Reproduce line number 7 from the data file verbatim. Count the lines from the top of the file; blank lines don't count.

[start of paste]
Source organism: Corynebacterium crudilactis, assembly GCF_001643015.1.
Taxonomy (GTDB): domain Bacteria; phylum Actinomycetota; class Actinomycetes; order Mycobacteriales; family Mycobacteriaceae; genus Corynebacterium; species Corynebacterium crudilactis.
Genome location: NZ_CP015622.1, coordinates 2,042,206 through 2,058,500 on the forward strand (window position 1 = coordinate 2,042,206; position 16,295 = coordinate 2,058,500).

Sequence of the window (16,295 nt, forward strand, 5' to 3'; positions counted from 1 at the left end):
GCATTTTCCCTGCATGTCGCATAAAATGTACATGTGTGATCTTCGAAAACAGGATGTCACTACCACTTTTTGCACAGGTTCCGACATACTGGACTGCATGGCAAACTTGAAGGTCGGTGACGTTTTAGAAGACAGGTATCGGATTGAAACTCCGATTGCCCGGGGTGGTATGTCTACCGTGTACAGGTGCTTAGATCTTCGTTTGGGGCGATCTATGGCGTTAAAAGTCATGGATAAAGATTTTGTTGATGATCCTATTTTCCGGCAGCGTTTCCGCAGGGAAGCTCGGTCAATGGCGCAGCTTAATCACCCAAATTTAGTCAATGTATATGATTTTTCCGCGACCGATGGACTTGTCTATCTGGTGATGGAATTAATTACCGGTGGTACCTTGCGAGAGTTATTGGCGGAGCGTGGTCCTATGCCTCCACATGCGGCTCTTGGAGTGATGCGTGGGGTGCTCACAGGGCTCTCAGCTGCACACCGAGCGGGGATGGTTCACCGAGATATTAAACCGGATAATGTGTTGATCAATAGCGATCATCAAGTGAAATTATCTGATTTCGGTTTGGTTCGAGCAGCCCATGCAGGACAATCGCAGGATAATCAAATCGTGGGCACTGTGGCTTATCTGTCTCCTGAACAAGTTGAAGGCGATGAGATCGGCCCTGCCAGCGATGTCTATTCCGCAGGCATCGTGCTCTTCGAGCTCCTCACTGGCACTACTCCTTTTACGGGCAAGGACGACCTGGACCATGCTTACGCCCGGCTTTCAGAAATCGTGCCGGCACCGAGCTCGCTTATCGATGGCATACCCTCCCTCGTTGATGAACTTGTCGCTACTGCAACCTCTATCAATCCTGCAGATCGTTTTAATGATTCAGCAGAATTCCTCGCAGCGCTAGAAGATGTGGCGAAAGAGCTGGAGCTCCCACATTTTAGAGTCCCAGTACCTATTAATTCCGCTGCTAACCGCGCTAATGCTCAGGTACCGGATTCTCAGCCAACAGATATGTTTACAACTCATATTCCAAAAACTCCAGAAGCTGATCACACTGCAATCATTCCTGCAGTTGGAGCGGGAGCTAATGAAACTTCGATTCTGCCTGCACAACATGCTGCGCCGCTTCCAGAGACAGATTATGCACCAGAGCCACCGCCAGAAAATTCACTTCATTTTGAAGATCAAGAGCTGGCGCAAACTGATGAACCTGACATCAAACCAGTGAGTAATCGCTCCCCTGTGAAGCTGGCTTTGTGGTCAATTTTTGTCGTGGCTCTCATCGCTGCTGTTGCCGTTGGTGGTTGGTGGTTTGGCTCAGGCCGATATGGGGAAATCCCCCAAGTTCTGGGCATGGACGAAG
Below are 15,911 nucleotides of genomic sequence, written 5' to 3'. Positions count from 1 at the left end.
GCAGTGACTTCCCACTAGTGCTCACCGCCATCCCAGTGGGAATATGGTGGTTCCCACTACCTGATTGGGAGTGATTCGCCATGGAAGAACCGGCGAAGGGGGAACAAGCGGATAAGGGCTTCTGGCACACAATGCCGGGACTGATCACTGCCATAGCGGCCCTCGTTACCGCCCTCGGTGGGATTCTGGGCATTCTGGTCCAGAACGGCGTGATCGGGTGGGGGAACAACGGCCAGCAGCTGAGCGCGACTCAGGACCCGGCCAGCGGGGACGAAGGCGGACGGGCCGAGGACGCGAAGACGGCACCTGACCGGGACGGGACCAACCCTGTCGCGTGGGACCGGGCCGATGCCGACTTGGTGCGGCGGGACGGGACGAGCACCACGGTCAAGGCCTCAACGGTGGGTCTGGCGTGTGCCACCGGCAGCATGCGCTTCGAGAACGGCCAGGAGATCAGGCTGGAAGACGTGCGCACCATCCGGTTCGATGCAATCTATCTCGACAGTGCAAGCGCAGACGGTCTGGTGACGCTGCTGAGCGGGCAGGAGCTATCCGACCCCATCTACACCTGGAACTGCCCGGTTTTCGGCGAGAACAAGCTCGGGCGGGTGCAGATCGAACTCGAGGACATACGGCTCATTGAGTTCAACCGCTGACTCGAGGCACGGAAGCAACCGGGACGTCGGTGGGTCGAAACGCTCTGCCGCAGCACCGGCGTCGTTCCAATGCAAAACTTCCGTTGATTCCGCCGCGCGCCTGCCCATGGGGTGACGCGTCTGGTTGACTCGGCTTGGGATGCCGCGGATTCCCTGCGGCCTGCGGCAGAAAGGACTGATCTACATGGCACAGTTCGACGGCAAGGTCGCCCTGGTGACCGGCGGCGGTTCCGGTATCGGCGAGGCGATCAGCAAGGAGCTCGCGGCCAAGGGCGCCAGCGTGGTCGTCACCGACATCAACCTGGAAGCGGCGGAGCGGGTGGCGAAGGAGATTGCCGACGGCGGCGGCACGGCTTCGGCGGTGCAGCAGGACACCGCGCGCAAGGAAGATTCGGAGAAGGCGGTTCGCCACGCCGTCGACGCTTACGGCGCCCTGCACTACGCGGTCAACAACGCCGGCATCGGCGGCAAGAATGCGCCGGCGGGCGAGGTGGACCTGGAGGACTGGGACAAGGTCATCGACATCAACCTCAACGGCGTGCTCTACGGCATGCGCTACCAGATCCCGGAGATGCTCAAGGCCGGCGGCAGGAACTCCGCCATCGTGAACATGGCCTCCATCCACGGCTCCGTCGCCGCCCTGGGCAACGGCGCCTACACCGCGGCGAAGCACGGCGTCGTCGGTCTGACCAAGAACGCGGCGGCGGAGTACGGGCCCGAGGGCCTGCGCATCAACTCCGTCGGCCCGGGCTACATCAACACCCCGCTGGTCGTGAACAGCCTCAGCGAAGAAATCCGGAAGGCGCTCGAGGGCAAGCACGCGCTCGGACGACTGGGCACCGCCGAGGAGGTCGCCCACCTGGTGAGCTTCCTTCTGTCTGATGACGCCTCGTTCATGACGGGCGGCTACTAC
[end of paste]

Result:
GCAGTGACTTCCCACTAGTGCTCACCGCCATCCCAGTGGGAATATGGTGGTTCCCACTACCTGATTGGGAGTGATTCGCCATGGAAGAACCGGCGAAGGGGGAACAAGCGGATAAGGGCTTCTGGCACACAATGCCGGGACTGATCACTGCCATAGCGGCCCTCGTTACCGCCCTCGGTGGGATTCTGGGCATTCTGGTCCAGAACGGCGTGATCGGGTGGGGGAACAACGGCCAGCAGCTGAGCGCGACTCAGGACCCGGCCAGCGGGGACGAAGGCGGACGGGCCGAGGACGCGAAGACGGCACCTGACCGGGACGGGACCAACCCTGTCGCGTGGGACCGGGCCGATGCCGACTTGGTGCGGCGGGACGGGACGAGCACCACGGTCAAGGCCTCAACGGTGGGTCTGGCGTGTGCCACCGGCAGCATGCGCTTCGAGAACGGCCAGGAGATCAGGCTGGAAGACGTGCGCACCATCCGGTTCGATGCAATCTATCTCGACAGTGCAAGCGCAGACGGTCTGGTGACGCTGCTGAGCGGGCAGGAGCTATCCGACCCCATCTACACCTGGAACTGCCCGGTTTTCGGCGAGAACAAGCTCGGGCGGGTGCAGATCGAACTCGAGGACATACGGCTCATTGAGTTCAACCGCTGACTCGAGGCACGGAAGCAACCGGGACGTCGGTGGGTCGAAACGCTCTGCCGCAGCACCGGCGTCGTTCCAATGCAAAACTTCCGTTGATTCCGCCGCGCGCCTGCCCATGGGGTGACGCGTCTGGTTGACTCGGCTTGGGATGCCGCGGATTCCCTGCGGCCTGCGGCAGAAAGGACTGATCTACATGGCACAGTTCGACGGCAAGGTCGCCCTGGTGACCGGCGGCGGTTCCGGTATCGGCGAGGCGATCAGCAAGGAGCTCGCGGCCAAGGGCGCCAGCGTGGTCGTCACCGACATCAACCTGGAAGCGGCGGAGCGGGTGGCGAAGGAGATTGCCGACGGCGGCGGCACGGCTTCGGCGGTGCAGCAGGACACCGCGCGCAAGGAAGATTCGGAGAAGGCGGTTCGCCACGCCGTCGACGCTTACGGCGCCCTGCACTACGCGGTCAACAACGCCGGCATCGGCGGCAAGAATGCGCCGGCGGGCGAGGTGGACCTGGAGGACTGGGACAAGGTCATCGACATCAACCTCAACGGCGTGCTCTACGGCATGCGCTACCAGATCCCGGAGATGCTCAAGGCCGGCGGCAGGAACTCCGCCATCGTGAACATGGCCTCCATCCACGGCTCCGTCGCCGCCCTGGGCAACGGCGCCTACACCGCGGCGAAGCACGGCGTCGTCGGTCTGACCAAGAACGCGGCGGCGGAGTACGGGCCCGAGGGCCTGCGCATCAACTCCGTCGGCCCGGGCTACATCAACACCCCGCTGGTCGTGAACAGCCTCAGCGAAGAAATCCGGAAGGCGCTCGAGGGCAAGCACGCGCTCGGACGACTGGGCACCGCCGAGGAGGTCGCCCACCTGGTGAGCTTCCTTCTGTCTGATGACGCCTCGTTCATGACGGGCGGCTACTAC